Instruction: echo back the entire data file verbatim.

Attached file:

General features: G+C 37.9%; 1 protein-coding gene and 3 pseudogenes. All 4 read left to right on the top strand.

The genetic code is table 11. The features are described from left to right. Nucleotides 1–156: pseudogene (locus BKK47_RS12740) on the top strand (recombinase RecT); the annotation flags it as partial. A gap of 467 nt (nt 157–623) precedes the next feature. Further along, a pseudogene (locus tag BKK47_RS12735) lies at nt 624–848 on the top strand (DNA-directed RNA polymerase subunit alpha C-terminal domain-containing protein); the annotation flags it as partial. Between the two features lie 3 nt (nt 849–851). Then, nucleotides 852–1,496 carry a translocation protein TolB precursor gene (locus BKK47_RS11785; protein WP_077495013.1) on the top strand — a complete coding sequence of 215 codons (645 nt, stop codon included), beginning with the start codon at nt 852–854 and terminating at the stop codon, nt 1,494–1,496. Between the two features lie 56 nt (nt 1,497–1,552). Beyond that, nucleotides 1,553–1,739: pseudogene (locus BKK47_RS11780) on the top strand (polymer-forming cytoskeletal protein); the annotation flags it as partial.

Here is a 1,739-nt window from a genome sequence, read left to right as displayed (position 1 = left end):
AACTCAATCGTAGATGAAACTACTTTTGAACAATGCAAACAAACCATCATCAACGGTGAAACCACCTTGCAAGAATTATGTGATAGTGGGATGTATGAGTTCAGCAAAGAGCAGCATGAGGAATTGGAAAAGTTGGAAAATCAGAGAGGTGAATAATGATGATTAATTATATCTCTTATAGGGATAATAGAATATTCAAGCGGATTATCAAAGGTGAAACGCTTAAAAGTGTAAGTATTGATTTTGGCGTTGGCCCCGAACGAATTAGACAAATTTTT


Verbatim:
General features: G+C 37.9%; 1 protein-coding gene and 3 pseudogenes. All 4 read left to right on the top strand.

The genetic code is table 11. The features are described from left to right. Nucleotides 1–156: pseudogene (locus BKK47_RS12740) on the top strand (recombinase RecT); the annotation flags it as partial. A gap of 467 nt (nt 157–623) precedes the next feature. Further along, a pseudogene (locus tag BKK47_RS12735) lies at nt 624–848 on the top strand (DNA-directed RNA polymerase subunit alpha C-terminal domain-containing protein); the annotation flags it as partial. Between the two features lie 3 nt (nt 849–851). Then, nucleotides 852–1,496 carry a translocation protein TolB precursor gene (locus BKK47_RS11785; protein WP_077495013.1) on the top strand — a complete coding sequence of 215 codons (645 nt, stop codon included), beginning with the start codon at nt 852–854 and terminating at the stop codon, nt 1,494–1,496. Between the two features lie 56 nt (nt 1,497–1,552). Beyond that, nucleotides 1,553–1,739: pseudogene (locus BKK47_RS11780) on the top strand (polymer-forming cytoskeletal protein); the annotation flags it as partial.

Here is a 1,739-nt window from a genome sequence, read left to right as displayed (position 1 = left end):
AACTCAATCGTAGATGAAACTACTTTTGAACAATGCAAACAAACCATCATCAACGGTGAAACCACCTTGCAAGAATTATGTGATAGTGGGATGTATGAGTTCAGCAAAGAGCAGCATGAGGAATTGGAAAAGTTGGAAAATCAGAGAGGTGAATAATGATGATTAATTATATCTCTTATAGGGATAATAGAATATTCAAGCGGATTATCAAAGGTGAAACGCTTAAAAGTGTAAGTATTGATTTTGGCGTTGGCCCCGAACGAATTAGACAAATTTTT